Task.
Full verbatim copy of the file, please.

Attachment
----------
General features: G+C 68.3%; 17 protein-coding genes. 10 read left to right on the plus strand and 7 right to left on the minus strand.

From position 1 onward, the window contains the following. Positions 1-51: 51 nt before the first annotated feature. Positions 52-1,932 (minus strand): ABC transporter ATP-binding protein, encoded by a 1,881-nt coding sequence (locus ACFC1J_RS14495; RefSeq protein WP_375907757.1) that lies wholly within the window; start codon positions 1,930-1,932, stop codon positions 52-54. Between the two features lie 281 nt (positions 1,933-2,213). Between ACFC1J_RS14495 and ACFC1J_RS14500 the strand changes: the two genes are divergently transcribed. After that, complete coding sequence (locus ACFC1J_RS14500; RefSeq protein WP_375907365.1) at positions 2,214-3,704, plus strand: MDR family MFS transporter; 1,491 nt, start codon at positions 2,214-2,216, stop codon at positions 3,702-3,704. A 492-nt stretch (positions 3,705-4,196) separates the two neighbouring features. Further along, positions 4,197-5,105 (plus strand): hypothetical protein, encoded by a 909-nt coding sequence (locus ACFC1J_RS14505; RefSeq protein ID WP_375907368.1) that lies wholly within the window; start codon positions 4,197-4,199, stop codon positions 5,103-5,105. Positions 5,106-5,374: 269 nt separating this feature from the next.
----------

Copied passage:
General features: G+C 68.3%; 17 protein-coding genes. 10 read left to right on the plus strand and 7 right to left on the minus strand.

From position 1 onward, the window contains the following. Positions 1-51: 51 nt before the first annotated feature. Positions 52-1,932 (minus strand): ABC transporter ATP-binding protein, encoded by a 1,881-nt coding sequence (locus ACFC1J_RS14495; RefSeq protein WP_375907757.1) that lies wholly within the window; start codon positions 1,930-1,932, stop codon positions 52-54. Between the two features lie 281 nt (positions 1,933-2,213). Between ACFC1J_RS14495 and ACFC1J_RS14500 the strand changes: the two genes are divergently transcribed. After that, complete coding sequence (locus ACFC1J_RS14500; RefSeq protein WP_375907365.1) at positions 2,214-3,704, plus strand: MDR family MFS transporter; 1,491 nt, start codon at positions 2,214-2,216, stop codon at positions 3,702-3,704. A 492-nt stretch (positions 3,705-4,196) separates the two neighbouring features. Further along, positions 4,197-5,105 (plus strand): hypothetical protein, encoded by a 909-nt coding sequence (locus ACFC1J_RS14505; RefSeq protein ID WP_375907368.1) that lies wholly within the window; start codon positions 4,197-4,199, stop codon positions 5,103-5,105. Positions 5,106-5,374: 269 nt separating this feature from the next.